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How many ways can the letters of the word 'ARRANGEMENT' be arranged so that there exists exactly two pairs of consecutive identical letters.
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You can use this tool for practicing questions like this. Enter the word 'ARRANGEMENT' and generate questions using the tool mentioned. See solutions of generated questions, especially the $24\text{th}$ question. Using similar ways, this problem can also be solved.

The word 'ARRANGEMENT' has $11$ letters where 'E' occurs $2$ times, 'N' occurs $2$ times, 'R' occurs $2$ times and 'A' occurs $2$ times.

Group both 'A's together and consider as a single letter. Similarly, group both 'E's together and consider as a single letter. Then there are $9$ letters in which 'N' occurs $2$ times and 'R' occurs $2$ times. Therefore, number of arrangements where both 'A's are together and both 'E's are together, $n(ae)=\dfrac{9!}{2!×2!}$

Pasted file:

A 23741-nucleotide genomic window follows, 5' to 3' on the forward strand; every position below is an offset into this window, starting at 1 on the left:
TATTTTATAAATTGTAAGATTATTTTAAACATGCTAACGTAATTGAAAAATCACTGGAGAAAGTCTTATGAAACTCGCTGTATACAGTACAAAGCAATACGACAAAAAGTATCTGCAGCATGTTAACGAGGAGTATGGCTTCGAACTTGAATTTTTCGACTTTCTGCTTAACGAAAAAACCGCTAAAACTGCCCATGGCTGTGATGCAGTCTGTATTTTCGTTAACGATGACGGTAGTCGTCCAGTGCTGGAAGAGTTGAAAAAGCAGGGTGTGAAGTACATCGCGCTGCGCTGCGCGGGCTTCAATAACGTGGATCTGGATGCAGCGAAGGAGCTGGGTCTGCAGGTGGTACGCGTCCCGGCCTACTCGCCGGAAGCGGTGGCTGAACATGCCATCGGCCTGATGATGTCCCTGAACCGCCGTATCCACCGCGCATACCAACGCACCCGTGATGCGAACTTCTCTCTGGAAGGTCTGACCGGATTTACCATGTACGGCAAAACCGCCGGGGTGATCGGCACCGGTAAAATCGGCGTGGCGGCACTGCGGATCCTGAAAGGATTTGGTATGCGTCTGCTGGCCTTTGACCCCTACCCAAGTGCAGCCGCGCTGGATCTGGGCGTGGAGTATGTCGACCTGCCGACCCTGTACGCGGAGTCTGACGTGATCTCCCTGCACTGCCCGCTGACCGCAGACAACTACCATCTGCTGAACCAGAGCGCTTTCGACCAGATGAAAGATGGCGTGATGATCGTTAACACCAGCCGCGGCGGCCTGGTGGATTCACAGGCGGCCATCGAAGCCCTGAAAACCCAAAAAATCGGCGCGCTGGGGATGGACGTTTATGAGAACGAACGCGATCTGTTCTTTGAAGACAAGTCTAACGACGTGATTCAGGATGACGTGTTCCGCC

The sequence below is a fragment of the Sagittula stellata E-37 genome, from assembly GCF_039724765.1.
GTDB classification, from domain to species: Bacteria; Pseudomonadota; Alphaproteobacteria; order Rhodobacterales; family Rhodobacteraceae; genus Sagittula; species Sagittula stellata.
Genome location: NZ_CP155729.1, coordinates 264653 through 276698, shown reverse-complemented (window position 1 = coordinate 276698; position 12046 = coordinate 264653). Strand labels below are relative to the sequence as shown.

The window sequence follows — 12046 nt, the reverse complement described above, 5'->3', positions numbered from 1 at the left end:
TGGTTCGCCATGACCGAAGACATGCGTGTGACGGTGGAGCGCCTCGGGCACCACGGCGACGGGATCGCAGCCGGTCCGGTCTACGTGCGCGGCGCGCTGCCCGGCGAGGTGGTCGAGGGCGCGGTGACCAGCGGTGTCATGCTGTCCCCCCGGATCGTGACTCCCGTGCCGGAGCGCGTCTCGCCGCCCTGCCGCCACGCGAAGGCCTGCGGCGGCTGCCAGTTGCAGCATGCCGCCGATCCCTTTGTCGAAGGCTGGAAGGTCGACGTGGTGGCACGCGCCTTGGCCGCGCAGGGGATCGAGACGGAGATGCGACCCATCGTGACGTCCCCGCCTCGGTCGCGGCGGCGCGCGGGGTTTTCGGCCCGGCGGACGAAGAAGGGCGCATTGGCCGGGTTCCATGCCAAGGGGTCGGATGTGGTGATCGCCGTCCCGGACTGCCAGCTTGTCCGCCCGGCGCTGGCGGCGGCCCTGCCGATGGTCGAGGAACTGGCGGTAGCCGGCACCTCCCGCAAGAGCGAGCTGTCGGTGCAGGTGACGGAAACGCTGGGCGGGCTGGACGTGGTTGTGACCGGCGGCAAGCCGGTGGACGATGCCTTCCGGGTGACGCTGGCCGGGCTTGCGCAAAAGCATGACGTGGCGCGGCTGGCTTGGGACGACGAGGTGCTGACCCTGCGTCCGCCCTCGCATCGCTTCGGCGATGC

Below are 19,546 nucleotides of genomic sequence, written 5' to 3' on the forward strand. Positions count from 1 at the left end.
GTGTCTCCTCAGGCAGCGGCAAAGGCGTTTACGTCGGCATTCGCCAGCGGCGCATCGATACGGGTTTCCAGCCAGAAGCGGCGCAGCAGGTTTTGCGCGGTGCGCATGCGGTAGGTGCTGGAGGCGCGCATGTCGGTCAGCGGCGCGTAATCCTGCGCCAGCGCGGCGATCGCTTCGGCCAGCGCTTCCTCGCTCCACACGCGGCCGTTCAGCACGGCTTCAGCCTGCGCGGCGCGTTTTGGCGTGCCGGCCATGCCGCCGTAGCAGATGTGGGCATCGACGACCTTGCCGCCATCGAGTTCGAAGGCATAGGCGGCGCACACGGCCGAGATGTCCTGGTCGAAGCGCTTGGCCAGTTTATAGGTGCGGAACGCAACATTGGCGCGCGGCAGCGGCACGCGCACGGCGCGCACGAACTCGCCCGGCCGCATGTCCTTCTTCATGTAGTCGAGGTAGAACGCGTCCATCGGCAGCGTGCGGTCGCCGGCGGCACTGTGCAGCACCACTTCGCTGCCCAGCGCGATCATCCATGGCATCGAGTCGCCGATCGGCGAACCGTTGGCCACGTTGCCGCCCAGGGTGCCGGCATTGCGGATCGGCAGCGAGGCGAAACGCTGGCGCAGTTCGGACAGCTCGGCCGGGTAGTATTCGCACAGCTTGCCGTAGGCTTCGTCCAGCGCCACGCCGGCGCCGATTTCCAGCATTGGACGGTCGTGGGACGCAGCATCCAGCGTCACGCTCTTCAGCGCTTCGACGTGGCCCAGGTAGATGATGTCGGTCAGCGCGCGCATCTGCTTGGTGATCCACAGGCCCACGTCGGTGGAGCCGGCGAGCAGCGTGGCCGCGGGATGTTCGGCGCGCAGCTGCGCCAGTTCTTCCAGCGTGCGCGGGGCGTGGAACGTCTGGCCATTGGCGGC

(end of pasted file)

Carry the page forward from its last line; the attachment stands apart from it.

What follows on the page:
We can select any two repeating letters out of four and do the same procedure as above. therefore, $n(ae)+n(an)+n(ar)+n(en)+n(er)+n(nr)=4\text{C}2×\dfrac{9!}{2!×2!}=544320$

Now group both 'A's together, both 'E's together, and both 'N's together. So we have $8$ letters in which 'R' appears two times. Therefore, number of arrangements where both 'A's are together and both 'E's are together and both 'N's are together, $n(aen)=\dfrac{8!}{2!}$

Since we can select any $3$ letters out of $4$,
$n(aen)+n(aer)+n(anr)+n(enr)=4\text{C}3×\dfrac{8!}{2!}=80640$

Now group both 'A's together, both 'E's together, both 'N's together and both 'R's together. So we have $7$ letters and therefore number of arrangements where both 'A's are together and both 'E's are together and both 'N's are together and both 'R's are together, $n(aenr)=7!=5040$

Therefore, using inclusion-principle, number of arrangements where exactly two pairs of consecutive identical letters exist
$=[n(ae)+n(an)+n(ar)+n(en)+n(er)+n(nr)]-3[n(aen)+n(aer)+n(anr)+n(enr)]+6[n(aenr)]\\=544320-3(80640)+6(5040)=332640$

Note: To know more about such problems and general formulas, go through problems related to inclusion-exclusion, especially dealing with $4$ ore more conditions and cases where we count elements matching exactly/at least certain conditions.

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